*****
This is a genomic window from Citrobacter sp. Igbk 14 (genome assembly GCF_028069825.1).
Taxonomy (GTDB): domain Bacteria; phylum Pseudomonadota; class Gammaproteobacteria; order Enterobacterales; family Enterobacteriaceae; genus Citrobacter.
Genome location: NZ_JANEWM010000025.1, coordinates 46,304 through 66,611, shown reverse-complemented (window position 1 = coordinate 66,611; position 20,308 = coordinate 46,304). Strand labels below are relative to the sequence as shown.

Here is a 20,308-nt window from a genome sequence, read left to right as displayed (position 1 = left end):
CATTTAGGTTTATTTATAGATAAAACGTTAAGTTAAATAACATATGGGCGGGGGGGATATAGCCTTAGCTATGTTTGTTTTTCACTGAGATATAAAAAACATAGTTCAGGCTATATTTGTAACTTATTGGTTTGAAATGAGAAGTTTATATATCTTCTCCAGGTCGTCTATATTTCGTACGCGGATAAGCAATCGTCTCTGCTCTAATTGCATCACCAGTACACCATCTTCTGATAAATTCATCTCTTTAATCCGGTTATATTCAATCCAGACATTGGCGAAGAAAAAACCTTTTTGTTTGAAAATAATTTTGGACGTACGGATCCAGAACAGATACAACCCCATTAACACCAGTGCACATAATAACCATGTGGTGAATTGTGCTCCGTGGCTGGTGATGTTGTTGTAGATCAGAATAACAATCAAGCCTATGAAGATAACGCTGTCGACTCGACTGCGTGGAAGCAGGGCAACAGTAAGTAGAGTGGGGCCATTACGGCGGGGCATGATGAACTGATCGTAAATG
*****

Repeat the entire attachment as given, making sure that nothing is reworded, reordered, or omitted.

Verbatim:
This is a genomic window from Citrobacter sp. Igbk 14 (genome assembly GCF_028069825.1).
Taxonomy (GTDB): domain Bacteria; phylum Pseudomonadota; class Gammaproteobacteria; order Enterobacterales; family Enterobacteriaceae; genus Citrobacter.
Genome location: NZ_JANEWM010000025.1, coordinates 46,304 through 66,611, shown reverse-complemented (window position 1 = coordinate 66,611; position 20,308 = coordinate 46,304). Strand labels below are relative to the sequence as shown.

Here is a 20,308-nt window from a genome sequence, read left to right as displayed (position 1 = left end):
CATTTAGGTTTATTTATAGATAAAACGTTAAGTTAAATAACATATGGGCGGGGGGGATATAGCCTTAGCTATGTTTGTTTTTCACTGAGATATAAAAAACATAGTTCAGGCTATATTTGTAACTTATTGGTTTGAAATGAGAAGTTTATATATCTTCTCCAGGTCGTCTATATTTCGTACGCGGATAAGCAATCGTCTCTGCTCTAATTGCATCACCAGTACACCATCTTCTGATAAATTCATCTCTTTAATCCGGTTATATTCAATCCAGACATTGGCGAAGAAAAAACCTTTTTGTTTGAAAATAATTTTGGACGTACGGATCCAGAACAGATACAACCCCATTAACACCAGTGCACATAATAACCATGTGGTGAATTGTGCTCCGTGGCTGGTGATGTTGTTGTAGATCAGAATAACAATCAAGCCTATGAAGATAACGCTGTCGACTCGACTGCGTGGAAGCAGGGCAACAGTAAGTAGAGTGGGGCCATTACGGCGGGGCATGATGAACTGATCGTAAATG